That's why we've got senior media reporter, Oliver Darcy, who joins us now to discuss all of the fallout.

All right, so, Oliver, I mean, look, is this about access to Republican sources as Chuck Todd has claimed? Or are they trying to appeal to Trump's supporters with this hire, keeping a neutral reputation? Sort of bring me into the world of why they would hire someone like Ronna McDaniel.

OLIVER DARCY, CNN SENIOR MEDIA CORRESPONDENT: Sure. For one, this is a five-alarm fire for NBC News. This is a complete disaster. The blowback they're getting. I don't think they anticipated this much blowback where on Sunday they'd be dealing with this. But look, when they hired her, they said basically that they wanted to represent the other side as she was an important voice and that, you know, Trump Republicans should be represented on the network.

Now, of course, there's a lot of holes in that argument, and it really rubbed people the wrong way inside NBC News as well and inside MSNBC because Ronna McDaniel is not any normal Republican, right? She is someone who has spent years as head of the RNC until recently when she departed smearing NBC News journalists, launching really ugly vile attacks on MSNBC hosts and the network and organizations as a whole.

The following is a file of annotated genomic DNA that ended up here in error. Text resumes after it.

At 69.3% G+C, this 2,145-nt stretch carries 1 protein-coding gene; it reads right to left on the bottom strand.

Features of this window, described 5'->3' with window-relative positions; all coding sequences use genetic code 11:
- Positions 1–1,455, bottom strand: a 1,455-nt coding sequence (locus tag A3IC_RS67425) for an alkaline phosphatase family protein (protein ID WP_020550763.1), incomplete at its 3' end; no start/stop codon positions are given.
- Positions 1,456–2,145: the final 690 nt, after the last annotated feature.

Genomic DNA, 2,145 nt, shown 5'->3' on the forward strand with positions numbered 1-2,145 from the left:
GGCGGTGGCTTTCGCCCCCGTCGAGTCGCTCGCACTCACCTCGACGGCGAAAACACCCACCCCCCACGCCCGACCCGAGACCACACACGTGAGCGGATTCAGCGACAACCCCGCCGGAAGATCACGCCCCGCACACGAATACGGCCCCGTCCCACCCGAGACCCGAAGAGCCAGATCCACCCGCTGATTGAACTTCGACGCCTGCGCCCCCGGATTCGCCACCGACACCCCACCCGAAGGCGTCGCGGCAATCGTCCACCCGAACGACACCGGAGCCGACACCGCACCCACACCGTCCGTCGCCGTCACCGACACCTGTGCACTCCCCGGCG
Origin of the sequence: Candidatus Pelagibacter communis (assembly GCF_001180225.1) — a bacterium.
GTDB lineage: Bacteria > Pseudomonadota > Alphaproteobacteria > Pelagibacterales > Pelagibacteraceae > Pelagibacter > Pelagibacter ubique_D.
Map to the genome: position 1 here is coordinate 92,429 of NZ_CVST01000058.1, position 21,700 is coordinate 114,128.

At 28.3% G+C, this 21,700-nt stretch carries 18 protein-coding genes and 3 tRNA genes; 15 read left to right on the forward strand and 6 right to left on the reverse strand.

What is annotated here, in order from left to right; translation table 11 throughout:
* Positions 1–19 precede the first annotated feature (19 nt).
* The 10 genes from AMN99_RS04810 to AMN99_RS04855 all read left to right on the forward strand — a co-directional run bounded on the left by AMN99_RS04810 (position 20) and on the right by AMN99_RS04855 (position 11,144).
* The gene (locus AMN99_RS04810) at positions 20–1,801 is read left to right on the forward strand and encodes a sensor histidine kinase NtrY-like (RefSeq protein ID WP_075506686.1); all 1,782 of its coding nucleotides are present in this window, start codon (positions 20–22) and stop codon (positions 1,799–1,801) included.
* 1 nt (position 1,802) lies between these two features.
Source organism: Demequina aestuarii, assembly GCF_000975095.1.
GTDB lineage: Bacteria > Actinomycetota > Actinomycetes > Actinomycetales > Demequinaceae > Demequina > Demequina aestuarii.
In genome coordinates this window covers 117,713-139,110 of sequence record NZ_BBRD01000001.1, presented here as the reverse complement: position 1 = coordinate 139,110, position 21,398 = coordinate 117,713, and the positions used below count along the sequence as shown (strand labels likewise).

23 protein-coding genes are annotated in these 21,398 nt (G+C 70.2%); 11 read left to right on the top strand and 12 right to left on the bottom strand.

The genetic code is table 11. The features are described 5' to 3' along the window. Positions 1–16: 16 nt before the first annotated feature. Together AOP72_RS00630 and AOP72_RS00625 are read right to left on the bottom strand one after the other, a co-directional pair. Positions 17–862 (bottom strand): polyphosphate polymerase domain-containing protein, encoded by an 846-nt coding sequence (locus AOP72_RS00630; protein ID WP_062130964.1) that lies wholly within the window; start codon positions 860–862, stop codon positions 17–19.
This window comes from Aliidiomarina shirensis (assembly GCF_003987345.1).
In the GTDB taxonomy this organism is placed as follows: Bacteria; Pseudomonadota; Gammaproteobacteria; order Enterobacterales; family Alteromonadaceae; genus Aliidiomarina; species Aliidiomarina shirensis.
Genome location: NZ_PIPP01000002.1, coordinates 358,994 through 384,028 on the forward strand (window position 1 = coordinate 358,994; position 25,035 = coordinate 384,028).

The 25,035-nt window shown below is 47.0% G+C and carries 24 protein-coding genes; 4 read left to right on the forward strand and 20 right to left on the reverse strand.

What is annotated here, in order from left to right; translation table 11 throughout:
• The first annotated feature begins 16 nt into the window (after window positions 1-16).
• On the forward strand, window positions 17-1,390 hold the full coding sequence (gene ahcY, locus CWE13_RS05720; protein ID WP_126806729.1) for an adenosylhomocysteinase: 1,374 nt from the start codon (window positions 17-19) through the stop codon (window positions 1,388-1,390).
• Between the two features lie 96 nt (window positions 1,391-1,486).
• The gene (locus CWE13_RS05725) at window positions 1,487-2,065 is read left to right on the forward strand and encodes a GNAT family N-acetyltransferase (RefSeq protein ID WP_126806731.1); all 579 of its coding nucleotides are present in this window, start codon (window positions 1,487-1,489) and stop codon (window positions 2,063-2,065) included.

And more importantly, she was an election denier. You saw, you know, back when she was talking to Chris Wallace just last year, she was unable to say that Joe Biden legitimately won the 2020 election and even worse, she was helping Donald Trump subvert the 2020 vote. So not only was she an election denier, but she was an active participant in this plot here. And so NBC News journalists are obviously very upset and you're seeing that this morning on "Meet the Press" where Chuck Todd gave voice to some of that disappointment.

Let's take a listen.


CHUCK TODD, NBC NEWS CHIEF POLITICAL ANALYST: And so when NBC made the decision to give her NBC News' credibility, you got to ask yourself, what does she bring NBC News? And when we make deals like this, and I've been at this company a long time. you're doing it for access.